Estate agents: How to secure your commission

A3BAre you an agency trading through a company or close corporation (CC)?  If so, this is for you – a recent High Court (Full Bench) case in which a close corporation lost its commission because its Fidelity Fund Certificate (FFC) was only in the sole member’s name and no separate FFC had been issued to the CC.

Coming short – a CC without its own FFC

  1. A close corporation estate agency successfully carried out its mandate to find a tenant for a landlord.
  2. Only the sole member of the CC held an FFC, which stated that it was issued to her in her ‘capacity’ as Principal (Sole Proprietor at Firm)’ of the CC, with the CC’s trading name also specified.
  3. The agency sued for its commission when the landlord refused to pay it.
  4. Holding that the FFC had clearly been issued to the member herself and not to her CC, and that this disentitled the CC to its commission, the Court dismissed its claim.

Protecting your commission

Don’t put your commission claims at risk.  Obtain separate FFCs for your trading entity/ies as well as for all directors/members/principals and agents.  The entity’s FFC is issued free of charge but you must display it “in a prominent position” on its premises.

Another risk – the “trading as” scenario

In another recent High Court case, a CC with a valid FFC had fulfilled its mandate to find a buyer for a property, but it did so not in the CC’s name but in its trading name.  The seller refused to pay the agency’s commission, arguing that it had never given a mandate to the CC, which was neither mentioned nor named in either the agency’s documentation or on its website.

The Court, finding on the facts that the CC and its trading name were effectively one and the same, awarded the agency its R78k commission.  But don’t risk having to go the litigation route – avoid uncertainty by disclosing both your legal entity’s name and its trading name/s on all documents, letterheads, website etc. Take full advice in any doubt.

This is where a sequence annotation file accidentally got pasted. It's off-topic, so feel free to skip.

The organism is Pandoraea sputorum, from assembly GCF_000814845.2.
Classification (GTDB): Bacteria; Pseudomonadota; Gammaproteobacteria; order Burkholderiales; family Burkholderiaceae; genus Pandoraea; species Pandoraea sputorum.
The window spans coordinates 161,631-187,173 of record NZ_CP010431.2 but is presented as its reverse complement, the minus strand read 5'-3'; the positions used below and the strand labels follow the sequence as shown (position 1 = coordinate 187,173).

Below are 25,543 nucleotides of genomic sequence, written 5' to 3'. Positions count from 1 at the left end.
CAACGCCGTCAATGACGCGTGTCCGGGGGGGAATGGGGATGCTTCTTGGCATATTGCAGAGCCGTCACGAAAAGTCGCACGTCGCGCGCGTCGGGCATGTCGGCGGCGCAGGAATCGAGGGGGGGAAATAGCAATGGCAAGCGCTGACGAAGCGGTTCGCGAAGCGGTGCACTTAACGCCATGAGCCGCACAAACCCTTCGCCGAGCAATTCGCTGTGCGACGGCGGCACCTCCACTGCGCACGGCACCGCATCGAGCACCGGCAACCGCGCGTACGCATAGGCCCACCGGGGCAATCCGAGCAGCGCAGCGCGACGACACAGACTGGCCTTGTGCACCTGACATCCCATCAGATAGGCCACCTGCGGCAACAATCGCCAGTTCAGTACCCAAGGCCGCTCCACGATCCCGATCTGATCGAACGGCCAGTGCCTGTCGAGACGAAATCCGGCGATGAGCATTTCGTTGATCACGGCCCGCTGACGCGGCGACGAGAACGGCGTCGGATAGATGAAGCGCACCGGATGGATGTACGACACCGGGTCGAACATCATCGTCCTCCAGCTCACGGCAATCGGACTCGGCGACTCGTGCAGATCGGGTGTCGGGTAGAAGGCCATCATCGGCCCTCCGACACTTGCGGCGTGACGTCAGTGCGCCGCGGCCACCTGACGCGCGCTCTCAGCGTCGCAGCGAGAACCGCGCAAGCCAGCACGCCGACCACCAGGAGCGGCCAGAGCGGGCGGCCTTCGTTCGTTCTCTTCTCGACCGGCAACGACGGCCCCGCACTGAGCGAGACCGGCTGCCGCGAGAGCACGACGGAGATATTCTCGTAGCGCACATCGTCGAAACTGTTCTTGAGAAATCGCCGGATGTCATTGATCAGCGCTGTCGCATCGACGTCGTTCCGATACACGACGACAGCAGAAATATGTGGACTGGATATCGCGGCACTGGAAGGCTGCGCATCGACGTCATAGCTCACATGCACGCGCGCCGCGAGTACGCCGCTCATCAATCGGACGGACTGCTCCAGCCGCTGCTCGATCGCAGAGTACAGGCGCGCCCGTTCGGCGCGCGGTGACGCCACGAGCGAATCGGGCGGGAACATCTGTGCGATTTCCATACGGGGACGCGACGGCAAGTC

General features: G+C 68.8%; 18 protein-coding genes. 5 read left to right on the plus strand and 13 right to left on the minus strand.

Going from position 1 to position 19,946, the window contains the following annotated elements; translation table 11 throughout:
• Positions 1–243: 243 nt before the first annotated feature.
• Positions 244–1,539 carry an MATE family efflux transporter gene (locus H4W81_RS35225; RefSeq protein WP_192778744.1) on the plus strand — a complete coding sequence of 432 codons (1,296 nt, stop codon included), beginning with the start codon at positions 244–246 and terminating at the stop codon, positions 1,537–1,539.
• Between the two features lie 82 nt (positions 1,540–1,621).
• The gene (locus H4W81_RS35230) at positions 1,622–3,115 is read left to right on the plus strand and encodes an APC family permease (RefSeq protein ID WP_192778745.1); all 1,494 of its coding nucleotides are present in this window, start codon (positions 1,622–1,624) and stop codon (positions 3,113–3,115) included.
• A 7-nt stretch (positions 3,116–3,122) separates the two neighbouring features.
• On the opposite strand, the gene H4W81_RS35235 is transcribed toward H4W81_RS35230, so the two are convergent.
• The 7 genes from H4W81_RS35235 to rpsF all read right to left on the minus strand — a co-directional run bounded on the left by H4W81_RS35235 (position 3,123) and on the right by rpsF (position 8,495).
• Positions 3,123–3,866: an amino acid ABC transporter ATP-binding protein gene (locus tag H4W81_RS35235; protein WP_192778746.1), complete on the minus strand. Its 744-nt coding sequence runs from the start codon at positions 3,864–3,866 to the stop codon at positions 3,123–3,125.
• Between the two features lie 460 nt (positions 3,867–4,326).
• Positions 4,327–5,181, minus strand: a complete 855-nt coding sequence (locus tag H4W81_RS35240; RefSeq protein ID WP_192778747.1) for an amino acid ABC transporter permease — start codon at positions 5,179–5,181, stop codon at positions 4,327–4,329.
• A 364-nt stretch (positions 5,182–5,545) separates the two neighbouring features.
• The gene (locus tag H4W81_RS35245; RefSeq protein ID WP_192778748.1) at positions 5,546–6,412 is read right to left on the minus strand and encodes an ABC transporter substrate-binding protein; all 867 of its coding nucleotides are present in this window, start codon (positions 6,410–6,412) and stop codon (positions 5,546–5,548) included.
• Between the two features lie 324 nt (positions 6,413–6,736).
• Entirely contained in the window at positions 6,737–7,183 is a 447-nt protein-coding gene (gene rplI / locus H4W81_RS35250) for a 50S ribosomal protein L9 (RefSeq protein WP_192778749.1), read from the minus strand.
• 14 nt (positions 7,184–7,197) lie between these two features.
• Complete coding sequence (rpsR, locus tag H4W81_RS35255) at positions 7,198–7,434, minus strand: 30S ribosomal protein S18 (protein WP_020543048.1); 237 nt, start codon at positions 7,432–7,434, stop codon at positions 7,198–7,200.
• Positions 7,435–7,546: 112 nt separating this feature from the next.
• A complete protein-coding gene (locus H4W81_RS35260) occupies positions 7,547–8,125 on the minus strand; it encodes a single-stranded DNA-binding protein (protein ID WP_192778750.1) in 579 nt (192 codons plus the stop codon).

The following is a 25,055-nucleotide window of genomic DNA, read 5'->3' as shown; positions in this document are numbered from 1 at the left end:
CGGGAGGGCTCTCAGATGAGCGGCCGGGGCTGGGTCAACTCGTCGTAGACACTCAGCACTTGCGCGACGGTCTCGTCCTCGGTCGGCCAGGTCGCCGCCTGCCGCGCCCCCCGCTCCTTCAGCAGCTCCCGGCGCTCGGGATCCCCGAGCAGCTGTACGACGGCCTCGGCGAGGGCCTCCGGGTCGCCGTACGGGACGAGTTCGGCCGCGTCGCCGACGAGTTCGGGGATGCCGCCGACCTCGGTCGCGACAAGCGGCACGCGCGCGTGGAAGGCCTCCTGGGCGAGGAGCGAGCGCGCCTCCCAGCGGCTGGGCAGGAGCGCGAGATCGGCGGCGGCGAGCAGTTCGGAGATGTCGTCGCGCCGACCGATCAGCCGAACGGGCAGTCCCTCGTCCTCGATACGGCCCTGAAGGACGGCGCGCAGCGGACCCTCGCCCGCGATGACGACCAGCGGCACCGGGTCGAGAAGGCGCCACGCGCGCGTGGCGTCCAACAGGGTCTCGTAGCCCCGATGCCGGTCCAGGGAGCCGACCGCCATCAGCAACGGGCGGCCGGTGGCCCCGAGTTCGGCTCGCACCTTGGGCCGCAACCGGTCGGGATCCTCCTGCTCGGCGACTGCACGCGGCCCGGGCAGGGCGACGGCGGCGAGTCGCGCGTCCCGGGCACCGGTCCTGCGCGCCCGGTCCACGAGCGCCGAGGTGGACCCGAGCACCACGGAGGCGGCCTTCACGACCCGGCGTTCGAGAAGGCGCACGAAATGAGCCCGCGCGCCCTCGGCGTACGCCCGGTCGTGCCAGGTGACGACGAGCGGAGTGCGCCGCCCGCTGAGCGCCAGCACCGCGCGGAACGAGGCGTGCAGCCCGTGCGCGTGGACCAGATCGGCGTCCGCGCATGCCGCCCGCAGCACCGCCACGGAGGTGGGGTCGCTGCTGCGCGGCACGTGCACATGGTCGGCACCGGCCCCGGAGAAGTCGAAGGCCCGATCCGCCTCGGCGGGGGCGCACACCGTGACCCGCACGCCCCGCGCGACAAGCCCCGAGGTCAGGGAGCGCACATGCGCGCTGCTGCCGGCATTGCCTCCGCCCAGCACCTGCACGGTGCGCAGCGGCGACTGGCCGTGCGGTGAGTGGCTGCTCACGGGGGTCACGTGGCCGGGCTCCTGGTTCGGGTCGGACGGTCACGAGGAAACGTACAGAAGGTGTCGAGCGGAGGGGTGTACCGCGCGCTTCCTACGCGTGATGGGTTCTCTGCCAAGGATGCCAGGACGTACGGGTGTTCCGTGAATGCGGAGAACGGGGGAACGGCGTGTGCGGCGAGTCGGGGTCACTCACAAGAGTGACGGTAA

© DotNews, 2005-2016. This newsletter is a general information sheet and should not be used or relied on as legal or other professional advice. No liability can be accepted for any errors or omissions nor for any loss or damage arising from reliance upon any information herein. Always contact your legal adviser for specific and detailed advice. Errors and omission. (E&OE)

Dual citizens – don’t risk losing your South African citizenship!

A2BYou are a South African citizen.  You decide to acquire dual citizenship.  Your reasons for doing so are irrelevant – perhaps you are living/working overseas, perhaps you want a second passport just to make travelling easier, perhaps you have financial reasons.  What is relevant is that you risk losing your South African citizenship.

You are certainly allowed to hold dual citizenship, no problem there.  But our Citizenship Act provides that if “by some voluntary and formal act” you acquire citizenship or nationality of another country, you are automatically deprived of your South African citizenship.

You are exempt only if …..

Automatic loss of citizenship does not apply to –

  1. Minors (under 18 years of age) and
  2. Acquisition of another country’s citizenship by marriage.

Here’s how you keep your SA citizenship

The good news is that you can apply through Home Affairs for authority to retain your SA citizenship – but your application must be approved before you acquire your second citizenship.  Don’t leave it to the last minute – processing time is given as “3 to 6 months” and even that could be cutting it fine.  If you are overseas you should find the necessary forms and instructions on your local SA Embassy/Mission/Consulate website.

You’ve lost it automatically – what now?

This is very much second prize, but you can still apply to get your citizenship back –

  • If you were a citizen by birth or descent you can apply for reinstatement only if you have returned to, or are living in, South Africa permanently (you still have permanent residence, you just aren’t a citizen).